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The estimation of the probability that a drug caused an adverse clinical event is usually based on clinical judgment. Lack of a method for establishing causality generates large between-raters and within-raters variability in assessment. Using the conventional categories and definitions of definite, probable, possible, and doubtful adverse drug reactions (ADRs), the between-raters agreement of two physicians and four pharmacists who independently assessed 63 randomly selected alleged ADRs was 38% to 63%, kappa (k, a chance-corrected index of agreement) varied from 0.21 to 0.40, and the intraclass correlation coefficient of reliability (R[est]) was 0.49. Six (testing) and 22 wk (retesting) later the same observers independently reanalyzed the 63 cases by assigning a weighted score (ADR probability scale) to each of the components that must be considered in establishing causal associations between drug(s) and adverse events (e.g., temporal sequence). The cases were randomized to minimize the influence of learning. The event was assigned a probability category from the total score. The between-raters reliability (range: percent agreement = 83% to 92%; κ = 0.69 to 0.86; r = 0.91 to 0.95; R(est) = 0.92) and within-raters reliability (range: percent agreement = 80% to 97%; κ = 0.64 to 0.95; r = 0.91 to 0.98) improved (p < 0.001). The between-raters reliability was maintained on retesting (range: r = 0.84 to 0.94; R(est) = 0.87). The between-raters reliability of three attending physicians who independently assessed 28 other prospectively collected cases of alleged ADRs was very high (range: r = 0.76 to 0.87; R(est) = 0.80). It was also shown that the ADR probability scale has consensual, content, and concurrent validity. This systematic method offers a sensitive way to monitor ADRs and may be applicable to postmarketing drug surveillance.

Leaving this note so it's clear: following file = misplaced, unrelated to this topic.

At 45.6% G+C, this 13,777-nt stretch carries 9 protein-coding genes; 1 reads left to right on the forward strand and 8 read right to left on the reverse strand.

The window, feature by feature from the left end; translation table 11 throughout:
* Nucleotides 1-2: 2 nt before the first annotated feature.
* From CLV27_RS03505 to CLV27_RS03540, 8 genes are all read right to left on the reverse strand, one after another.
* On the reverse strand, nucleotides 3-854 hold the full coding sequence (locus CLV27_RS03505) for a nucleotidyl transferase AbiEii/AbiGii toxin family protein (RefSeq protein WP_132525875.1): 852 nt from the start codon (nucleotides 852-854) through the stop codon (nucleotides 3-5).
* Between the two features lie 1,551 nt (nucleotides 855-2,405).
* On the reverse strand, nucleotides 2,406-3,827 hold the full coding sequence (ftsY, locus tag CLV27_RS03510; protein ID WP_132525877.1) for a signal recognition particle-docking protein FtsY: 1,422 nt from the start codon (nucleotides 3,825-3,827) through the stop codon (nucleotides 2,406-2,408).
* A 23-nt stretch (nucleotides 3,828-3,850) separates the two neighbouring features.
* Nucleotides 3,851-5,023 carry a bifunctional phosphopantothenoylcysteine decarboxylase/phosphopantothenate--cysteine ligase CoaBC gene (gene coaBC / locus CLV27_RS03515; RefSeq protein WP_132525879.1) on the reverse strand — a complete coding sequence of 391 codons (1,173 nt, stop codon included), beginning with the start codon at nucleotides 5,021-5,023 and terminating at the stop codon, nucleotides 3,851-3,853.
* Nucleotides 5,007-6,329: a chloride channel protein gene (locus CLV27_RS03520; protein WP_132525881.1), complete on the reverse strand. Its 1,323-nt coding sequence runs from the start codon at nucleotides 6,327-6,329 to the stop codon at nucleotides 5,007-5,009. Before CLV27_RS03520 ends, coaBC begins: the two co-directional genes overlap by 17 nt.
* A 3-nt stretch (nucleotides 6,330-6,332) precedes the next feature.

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Background A new syndrome of vaccine-induced immune thrombotic thrombocytopenia (VITT) has emerged as a rare side-effect of vaccination against COVID-19. Cerebral venous thrombosis is the most common manifestation of this syndrome but, to our knowledge, has not previously been described in detail. We aimed to document the features of post-vaccination cerebral venous thrombosis with and without VITT and to assess whether VITT is associated with poorer outcomes. Methods For this multicentre cohort study, clinicians were asked to submit all cases in which COVID-19 vaccination preceded the onset of cerebral venous thrombosis, regardless of the type of vaccine, interval between vaccine and onset of cerebral venous thrombosis symptoms, or blood test results. We collected clinical characteristics, laboratory results (including the results of tests for anti-platelet factor 4 antibodies where available), and radiological features at hospital admission of patients with cerebral venous thrombosis after vaccination against COVID-19, with no exclusion criteria. We defined cerebral venous thrombosis cases as VITT-associated if the lowest platelet count recorded during admission was below 150 × 10⁹ per L and, if the D-dimer was measured, the highest value recorded was greater than 2000 μg/L. We compared the VITT and non-VITT groups for the proportion of patients who had died or were dependent on others to help them with their activities of daily living (modified Rankin score 3–6) at the end of hospital admission (the primary outcome of the study). The VITT group were also compared with a large cohort of patients with cerebral venous thrombosis described in the International Study on Cerebral Vein and Dural Sinus Thrombosis. Findings Between April 1 and May 20, 2021, we received data on 99 patients from collaborators in 43 hospitals across the UK. Four patients were excluded because they did not have definitive evidence of cerebral venous thrombosis on imaging. Of the remaining 95 patients, 70 had VITT and 25 did not. The median age of the VITT group (47 years, IQR 32–55) was lower than in the non-VITT group (57 years; 41–62; p=0·0045). Patients with VITT-associated cerebral venous thrombosis had more intracranial veins thrombosed (median three, IQR 2–4) than non-VITT patients (two, 2–3; p=0·041) and more frequently had extracranial thrombosis (31 [44%] of 70 patients) compared with non-VITT patients (one [4%] of 25 patients; p=0·0003). The primary outcome of death or dependency occurred more frequently in patients with VITT-associated cerebral venous thrombosis (33 [47%] of 70 patients) compared with the non-VITT control group (four [16%] of 25 patients; p=0·0061). This adverse outcome was less frequent in patients with VITT who received non-heparin anticoagulants (18 [36%] of 50 patients) compared with those who did not (15 [75%] of 20 patients; p=0·0031), and in those who received intravenous immunoglobulin (22 [40%] of 55 patients) compared with those who did not (11 [73%] of 15 patients; p=0·022). Interpretation Cerebral venous thrombosis is more severe in the context of VITT. Non-heparin anticoagulants and immunoglobulin treatment might improve outcomes of VITT-associated cerebral venous thrombosis. Since existing criteria excluded some patients with otherwise typical VITT-associated cerebral venous thrombosis, we propose new diagnostic criteria that are more appropriate. Funding None.